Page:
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Replacing Opposed Rolls

Source Ultimate Intrigue pg. 189
Especially in intrigue-based games, there are situations in which many different creatures might normally need to roll an opposed skill check against a PC. For instance, if the rogue sneaks into a camp of 50 orcs, it would technically require rolling 50 Perception checks. This slows down the game, and it makes it almost certain that one of those orcs will roll a natural 20. This variant rule replaces opposed rolls to reduce this sheer number of rolls and the likelihood for a skilled PC to be defeated by math alone.

With this variant, when a character attempts a skill check that would normally be opposed, he attempts the check as normal, comparing the result against the DC presented by each foe (DC = 11 + the foe’s total skill bonus with the opposed skill). If the initiating character fails this check, he simply fails and immediately experiences the consequences of failure. If he succeeds, however, he does so only against the rank-and-file opponents (such as most of the warriors in an orc camp, or most of the hangers-on at a royal court). Select foes (such as major NPCs or dedicated scouts and guards) can attempt a check with the opposing skill (DC = 11 + the initiating character’s total skill bonus with skill he originally used). This resembles the way the Disguise skill works, where only those who pay attention to the character and are suspicious of her can attempt a Perception check.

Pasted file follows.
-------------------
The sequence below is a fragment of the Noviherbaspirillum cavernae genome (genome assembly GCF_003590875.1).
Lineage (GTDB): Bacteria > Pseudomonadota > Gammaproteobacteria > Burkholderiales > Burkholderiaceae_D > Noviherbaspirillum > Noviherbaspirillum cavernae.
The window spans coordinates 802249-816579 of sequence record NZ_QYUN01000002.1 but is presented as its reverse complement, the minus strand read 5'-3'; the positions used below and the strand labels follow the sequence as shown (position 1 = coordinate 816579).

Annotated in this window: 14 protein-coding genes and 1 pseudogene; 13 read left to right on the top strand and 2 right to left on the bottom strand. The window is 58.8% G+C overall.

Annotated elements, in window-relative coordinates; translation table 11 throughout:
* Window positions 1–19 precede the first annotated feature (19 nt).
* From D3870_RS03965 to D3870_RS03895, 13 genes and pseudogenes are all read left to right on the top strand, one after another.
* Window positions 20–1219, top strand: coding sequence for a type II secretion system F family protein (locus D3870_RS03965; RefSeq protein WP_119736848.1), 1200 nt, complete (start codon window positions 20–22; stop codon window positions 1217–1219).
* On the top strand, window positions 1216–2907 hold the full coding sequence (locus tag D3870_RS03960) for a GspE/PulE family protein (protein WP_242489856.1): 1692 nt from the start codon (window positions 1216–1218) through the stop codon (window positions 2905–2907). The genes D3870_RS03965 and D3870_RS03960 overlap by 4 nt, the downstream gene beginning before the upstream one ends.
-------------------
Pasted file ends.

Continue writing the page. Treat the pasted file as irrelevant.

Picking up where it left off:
For example, if a hunter is sneaking through a camp of 50 orcs and succeeds at her initial Stealth check against a DC of 11 + each orc’s Perception modifier, she slips into the camp. Meanwhile, the two orcs posted as sentries scan for trouble, so each of those orcs (but not the other 48) rolls a Perception check to see if they notice the hunter. Similarly, a bard might succeed at a Bluff check to convince the minor nobles of the court of his exaggerated exploits, but three key aristocrats— suspicious of the bard to begin with—try to poke holes in the story and find contradictions by grilling the bard for details, each of them rolling Sense Motive checks against a DC of 11 + the bard’s Bluff modifier.

Multiple Bonuses: If the opposing group possesses a mix of bonuses, use the highest value to determine the DC. In the example of the orc camp, if 40 of the orc warriors have a –1 Perception modifier and 10 scouts have a +10 Perception modifier, the hunter would be attempting a DC 21 Stealth check. Note that because this variant doesn’t specify which opponents beat the check, it is up to the GM to decide how the consequences of the failed check manifest.

The Odds: This variant increases the odds of success dramatically for highly skilled characters. For instance, if the hunter in the example above has a modifier on Stealth checks at least 9 higher than the orcs’ Perception modifiers, in the default system, she would have a 50% chance of succeeding. But with this variant, her chance increases to 85%. When the character has less of an advantage against her adversaries, this variant still increases the rate of success dramatically with many adversaries, and it decreases the rate slightly with a few determined adversaries. For instance, with the default system, if the hunter’s Stealth matched the orcs’ Perception, she would have essentially a 0% chance of sneaking past the 50 orcs. With this variant, her chance is 1 in 8. However, if the other 48 orcs weren’t present, her chance of sneaking past just the two sentries in the default system is roughly 1 in 4, whereas with this variant, it is 1 in 8, since only the determined adversaries make their own rolls and thus affect her odds.